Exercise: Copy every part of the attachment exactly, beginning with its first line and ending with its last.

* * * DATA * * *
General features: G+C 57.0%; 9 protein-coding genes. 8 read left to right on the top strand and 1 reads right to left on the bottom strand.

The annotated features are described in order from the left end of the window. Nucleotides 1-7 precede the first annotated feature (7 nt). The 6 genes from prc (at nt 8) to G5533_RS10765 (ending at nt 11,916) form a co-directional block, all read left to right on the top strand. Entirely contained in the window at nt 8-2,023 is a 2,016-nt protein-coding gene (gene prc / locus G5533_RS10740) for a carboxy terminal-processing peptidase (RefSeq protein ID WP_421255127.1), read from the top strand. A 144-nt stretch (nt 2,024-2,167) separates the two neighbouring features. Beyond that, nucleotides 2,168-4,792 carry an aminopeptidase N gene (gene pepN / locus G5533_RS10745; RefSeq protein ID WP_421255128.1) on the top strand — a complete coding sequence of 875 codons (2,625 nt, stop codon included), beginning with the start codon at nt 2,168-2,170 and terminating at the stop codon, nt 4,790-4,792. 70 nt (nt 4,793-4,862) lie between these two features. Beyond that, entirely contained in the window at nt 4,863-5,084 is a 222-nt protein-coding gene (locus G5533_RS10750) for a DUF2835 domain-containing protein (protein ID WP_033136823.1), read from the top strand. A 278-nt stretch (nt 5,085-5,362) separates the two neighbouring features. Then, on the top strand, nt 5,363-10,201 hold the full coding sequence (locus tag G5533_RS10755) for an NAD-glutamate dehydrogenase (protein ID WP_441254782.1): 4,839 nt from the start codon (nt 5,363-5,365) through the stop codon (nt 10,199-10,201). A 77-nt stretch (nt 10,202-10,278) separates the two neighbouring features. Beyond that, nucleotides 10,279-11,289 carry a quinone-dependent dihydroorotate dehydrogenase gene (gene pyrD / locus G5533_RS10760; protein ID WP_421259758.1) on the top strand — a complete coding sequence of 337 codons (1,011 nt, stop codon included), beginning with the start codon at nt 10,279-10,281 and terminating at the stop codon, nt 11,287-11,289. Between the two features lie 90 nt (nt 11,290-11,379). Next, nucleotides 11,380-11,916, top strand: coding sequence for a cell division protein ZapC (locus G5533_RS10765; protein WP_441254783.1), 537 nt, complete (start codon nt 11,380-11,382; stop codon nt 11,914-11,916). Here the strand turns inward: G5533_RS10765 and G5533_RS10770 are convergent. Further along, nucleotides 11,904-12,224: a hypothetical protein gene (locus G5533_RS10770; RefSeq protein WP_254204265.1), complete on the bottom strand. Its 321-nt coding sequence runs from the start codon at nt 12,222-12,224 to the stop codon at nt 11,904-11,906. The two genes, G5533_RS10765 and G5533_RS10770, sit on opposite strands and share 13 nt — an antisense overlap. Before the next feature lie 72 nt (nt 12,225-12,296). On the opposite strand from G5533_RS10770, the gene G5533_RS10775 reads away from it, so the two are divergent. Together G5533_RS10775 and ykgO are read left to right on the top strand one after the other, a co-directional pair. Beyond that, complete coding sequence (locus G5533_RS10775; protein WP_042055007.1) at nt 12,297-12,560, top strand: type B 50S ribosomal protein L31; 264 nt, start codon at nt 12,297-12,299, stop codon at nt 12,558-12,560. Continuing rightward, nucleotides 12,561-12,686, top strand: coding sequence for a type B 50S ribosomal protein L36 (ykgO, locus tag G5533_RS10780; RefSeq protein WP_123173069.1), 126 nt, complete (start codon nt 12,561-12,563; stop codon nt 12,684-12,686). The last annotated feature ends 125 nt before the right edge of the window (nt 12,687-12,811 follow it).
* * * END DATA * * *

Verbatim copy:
General features: G+C 57.0%; 9 protein-coding genes. 8 read left to right on the top strand and 1 reads right to left on the bottom strand.

The annotated features are described in order from the left end of the window. Nucleotides 1-7 precede the first annotated feature (7 nt). The 6 genes from prc (at nt 8) to G5533_RS10765 (ending at nt 11,916) form a co-directional block, all read left to right on the top strand. Entirely contained in the window at nt 8-2,023 is a 2,016-nt protein-coding gene (gene prc / locus G5533_RS10740) for a carboxy terminal-processing peptidase (RefSeq protein ID WP_421255127.1), read from the top strand. A 144-nt stretch (nt 2,024-2,167) separates the two neighbouring features. Beyond that, nucleotides 2,168-4,792 carry an aminopeptidase N gene (gene pepN / locus G5533_RS10745; RefSeq protein ID WP_421255128.1) on the top strand — a complete coding sequence of 875 codons (2,625 nt, stop codon included), beginning with the start codon at nt 2,168-2,170 and terminating at the stop codon, nt 4,790-4,792. 70 nt (nt 4,793-4,862) lie between these two features. Beyond that, entirely contained in the window at nt 4,863-5,084 is a 222-nt protein-coding gene (locus G5533_RS10750) for a DUF2835 domain-containing protein (protein ID WP_033136823.1), read from the top strand. A 278-nt stretch (nt 5,085-5,362) separates the two neighbouring features. Then, on the top strand, nt 5,363-10,201 hold the full coding sequence (locus tag G5533_RS10755) for an NAD-glutamate dehydrogenase (protein ID WP_441254782.1): 4,839 nt from the start codon (nt 5,363-5,365) through the stop codon (nt 10,199-10,201). A 77-nt stretch (nt 10,202-10,278) separates the two neighbouring features. Beyond that, nucleotides 10,279-11,289 carry a quinone-dependent dihydroorotate dehydrogenase gene (gene pyrD / locus G5533_RS10760; protein ID WP_421259758.1) on the top strand — a complete coding sequence of 337 codons (1,011 nt, stop codon included), beginning with the start codon at nt 10,279-10,281 and terminating at the stop codon, nt 11,287-11,289. Between the two features lie 90 nt (nt 11,290-11,379). Next, nucleotides 11,380-11,916, top strand: coding sequence for a cell division protein ZapC (locus G5533_RS10765; protein WP_441254783.1), 537 nt, complete (start codon nt 11,380-11,382; stop codon nt 11,914-11,916). Here the strand turns inward: G5533_RS10765 and G5533_RS10770 are convergent. Further along, nucleotides 11,904-12,224: a hypothetical protein gene (locus G5533_RS10770; RefSeq protein WP_254204265.1), complete on the bottom strand. Its 321-nt coding sequence runs from the start codon at nt 12,222-12,224 to the stop codon at nt 11,904-11,906. The two genes, G5533_RS10765 and G5533_RS10770, sit on opposite strands and share 13 nt — an antisense overlap. Before the next feature lie 72 nt (nt 12,225-12,296). On the opposite strand from G5533_RS10770, the gene G5533_RS10775 reads away from it, so the two are divergent. Together G5533_RS10775 and ykgO are read left to right on the top strand one after the other, a co-directional pair. Beyond that, complete coding sequence (locus G5533_RS10775; protein WP_042055007.1) at nt 12,297-12,560, top strand: type B 50S ribosomal protein L31; 264 nt, start codon at nt 12,297-12,299, stop codon at nt 12,558-12,560. Continuing rightward, nucleotides 12,561-12,686, top strand: coding sequence for a type B 50S ribosomal protein L36 (ykgO, locus tag G5533_RS10780; RefSeq protein WP_123173069.1), 126 nt, complete (start codon nt 12,561-12,563; stop codon nt 12,684-12,686). The last annotated feature ends 125 nt before the right edge of the window (nt 12,687-12,811 follow it).